TEL-AVIV, Israel — Airports and train stations all over the world may soon switch out drug-sniffing dogs for their not nearly as cuddly robotic counterparts. A technological breakthrough by a team at Tel Aviv University has made it possible, for the first time ever, for a robot to smell odors using a biological sensor. The sensor works by sending electrical signals as a response to the presence of a nearby odor, which the robot can then go on to detect and interpret.
Initially, researchers successfully connected the biological sensor to an electronic system. Next, using a machine learning algorithm, the team was able to correctly identify odors with a level of sensitivity 10,000 times higher than that of a commonly used electronic device. Study authors believe that in light of these successful trials, this technology could help identify explosives, drugs, diseases, and more in the future.
This astounding technological breakthrough was led by doctoral student Neta Shvil of Tel Aviv University’s Sagol School of Neuroscience, Dr. Ben Maoz of the Fleischman Faculty of Engineering and the Sagol School of Neuroscience, and Prof. Yossi Yovel and Prof. Amir Ayali of the School of Zoology and the Sagol School of Neuroscience.
“Man-made technologies still can’t compete with millions of years of evolution. One area in which we particularly lag behind the animal world is that of smell perception. An example of this can be found at the airport where we go through a magnetometer that costs millions of dollars and can detect if we are carrying any metal devices. But when they want to check if a passenger is smuggling drugs, they bring in a dog to sniff him. In the animal world, insects excel at receiving and processing sensory signals. A mosquito, for example, can detect a 0.01 percent difference in the level of carbon dioxide in the air. Today, we are far from producing sensors whose capabilities come close to those of insects,” Dr. Maoz and Prof. Ayali explain in a university release.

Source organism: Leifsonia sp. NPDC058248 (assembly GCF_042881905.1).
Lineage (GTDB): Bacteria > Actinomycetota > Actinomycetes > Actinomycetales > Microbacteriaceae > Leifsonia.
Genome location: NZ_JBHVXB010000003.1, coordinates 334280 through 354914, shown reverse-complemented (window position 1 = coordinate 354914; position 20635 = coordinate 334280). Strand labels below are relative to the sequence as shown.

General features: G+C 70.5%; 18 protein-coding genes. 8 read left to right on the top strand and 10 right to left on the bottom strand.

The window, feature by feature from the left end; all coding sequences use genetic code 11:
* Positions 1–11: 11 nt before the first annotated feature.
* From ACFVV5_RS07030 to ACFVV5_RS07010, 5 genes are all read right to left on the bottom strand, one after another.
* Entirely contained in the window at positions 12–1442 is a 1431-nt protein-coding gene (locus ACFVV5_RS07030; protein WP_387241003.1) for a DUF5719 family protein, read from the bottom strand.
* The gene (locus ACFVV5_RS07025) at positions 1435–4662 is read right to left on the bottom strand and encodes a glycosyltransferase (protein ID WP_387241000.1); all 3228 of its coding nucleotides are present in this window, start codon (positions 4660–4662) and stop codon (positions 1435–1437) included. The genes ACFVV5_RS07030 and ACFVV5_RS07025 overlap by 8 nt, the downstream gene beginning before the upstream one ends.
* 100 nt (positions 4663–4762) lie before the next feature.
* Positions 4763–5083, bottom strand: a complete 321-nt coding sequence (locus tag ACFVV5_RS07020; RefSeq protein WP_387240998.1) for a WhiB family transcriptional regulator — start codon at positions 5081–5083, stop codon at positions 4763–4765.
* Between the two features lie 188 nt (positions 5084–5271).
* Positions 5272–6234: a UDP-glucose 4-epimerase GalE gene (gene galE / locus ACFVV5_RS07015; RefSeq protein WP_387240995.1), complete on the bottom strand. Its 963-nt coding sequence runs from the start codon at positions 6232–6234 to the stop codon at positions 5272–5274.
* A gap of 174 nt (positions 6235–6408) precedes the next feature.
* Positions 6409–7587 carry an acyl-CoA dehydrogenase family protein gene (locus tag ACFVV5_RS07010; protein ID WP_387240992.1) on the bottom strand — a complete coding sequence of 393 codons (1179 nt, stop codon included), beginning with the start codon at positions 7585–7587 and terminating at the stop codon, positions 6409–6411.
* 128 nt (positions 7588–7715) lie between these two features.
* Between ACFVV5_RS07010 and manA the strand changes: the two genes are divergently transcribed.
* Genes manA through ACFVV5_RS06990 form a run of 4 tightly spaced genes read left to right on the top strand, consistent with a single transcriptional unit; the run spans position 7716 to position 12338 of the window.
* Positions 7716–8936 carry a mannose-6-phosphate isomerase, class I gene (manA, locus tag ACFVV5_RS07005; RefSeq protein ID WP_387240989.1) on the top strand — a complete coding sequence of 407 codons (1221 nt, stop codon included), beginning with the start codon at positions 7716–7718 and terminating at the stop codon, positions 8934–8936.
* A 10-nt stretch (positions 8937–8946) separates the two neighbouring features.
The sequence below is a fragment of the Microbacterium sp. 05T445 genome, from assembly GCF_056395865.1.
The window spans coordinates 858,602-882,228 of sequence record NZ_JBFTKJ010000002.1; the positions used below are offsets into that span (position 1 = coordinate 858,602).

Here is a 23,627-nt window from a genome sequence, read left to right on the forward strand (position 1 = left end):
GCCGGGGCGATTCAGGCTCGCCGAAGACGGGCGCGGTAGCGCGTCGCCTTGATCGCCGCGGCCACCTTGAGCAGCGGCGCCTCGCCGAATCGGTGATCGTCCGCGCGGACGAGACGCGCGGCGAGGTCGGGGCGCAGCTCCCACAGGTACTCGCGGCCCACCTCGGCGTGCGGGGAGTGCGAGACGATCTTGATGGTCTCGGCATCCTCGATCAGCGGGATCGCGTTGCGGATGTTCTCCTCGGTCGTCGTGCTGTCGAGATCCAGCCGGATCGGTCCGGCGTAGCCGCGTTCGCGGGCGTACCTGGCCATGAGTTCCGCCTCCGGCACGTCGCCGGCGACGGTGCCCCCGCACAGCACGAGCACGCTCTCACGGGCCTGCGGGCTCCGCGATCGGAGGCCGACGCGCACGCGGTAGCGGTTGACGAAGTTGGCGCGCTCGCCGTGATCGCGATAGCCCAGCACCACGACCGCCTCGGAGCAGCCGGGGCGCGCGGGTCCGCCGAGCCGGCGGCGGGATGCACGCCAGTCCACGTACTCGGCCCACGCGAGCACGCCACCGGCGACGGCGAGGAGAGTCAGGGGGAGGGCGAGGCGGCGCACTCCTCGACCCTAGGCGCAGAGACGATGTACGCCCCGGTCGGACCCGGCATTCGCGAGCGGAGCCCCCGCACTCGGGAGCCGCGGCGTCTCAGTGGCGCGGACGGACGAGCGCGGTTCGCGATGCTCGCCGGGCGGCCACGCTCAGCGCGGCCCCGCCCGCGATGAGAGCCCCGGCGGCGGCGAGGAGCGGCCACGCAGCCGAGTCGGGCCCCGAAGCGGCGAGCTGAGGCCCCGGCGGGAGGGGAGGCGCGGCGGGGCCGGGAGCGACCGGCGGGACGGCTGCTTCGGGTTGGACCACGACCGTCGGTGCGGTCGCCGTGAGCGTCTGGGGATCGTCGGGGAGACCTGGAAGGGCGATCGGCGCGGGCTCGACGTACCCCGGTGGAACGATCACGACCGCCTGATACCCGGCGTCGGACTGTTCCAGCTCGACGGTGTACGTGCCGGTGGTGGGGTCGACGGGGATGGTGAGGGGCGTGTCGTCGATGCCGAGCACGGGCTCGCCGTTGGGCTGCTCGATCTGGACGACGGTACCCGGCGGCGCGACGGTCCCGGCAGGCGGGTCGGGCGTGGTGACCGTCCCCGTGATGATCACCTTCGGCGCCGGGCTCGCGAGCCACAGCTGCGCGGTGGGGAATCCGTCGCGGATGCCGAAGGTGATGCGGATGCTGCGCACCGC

Study authors explain that our sensory organs (eyes, ears, nose) – as well as those of all other animals – use receptors to identify and distinguish between different signals. From there, the relevant sensory organ translates those findings into electrical signals, which the brain then decodes as information.
The big challenge when it comes to biosensors is the connection of a sensory organ, like the nose, to an electronic system that will actually know how to decode the electrical signals received from the receptors.
“We connected the biological sensor and let it smell different odors while we measured the electrical activity that each odor induced. The system allowed us to detect each odor at the level of the insect’s primary sensory organ. Then, in the second step, we used machine learning to create a ‘library’ of smells,” Prof. Yovel comments. “In the study, we were able to characterize 8 odors, such as geranium, lemon and marzipan, in a way that allowed us to know when the smell of lemon or marzipan was presented. In fact, after the experiment was over, we continued to identify additional different and unusual smells, such as various types of Scotch whiskey. A comparison with standard measuring devices showed that the sensitivity of the insect’s nose in our system is about 10,000 times higher than the devices that are in use today.”
“Nature is much more advanced than we are, so we should use it. The principle we have demonstrated can be used and applied to other senses, such as sight and touch. For example, some animals have amazing abilities to detect explosives or drugs; the creation of a robot with a biological nose could help us preserve human life and identify criminals in a way that is not possible today. Some animals know how to detect diseases. Others can sense earthquakes. The sky is the limit,” Dr. Maoz concludes.
Moving forward, researchers aim to give the robot a navigation ability that will allow it to localize the odor source and eventually, its identity.
The study is published in Biosensor and Bioelectronics.
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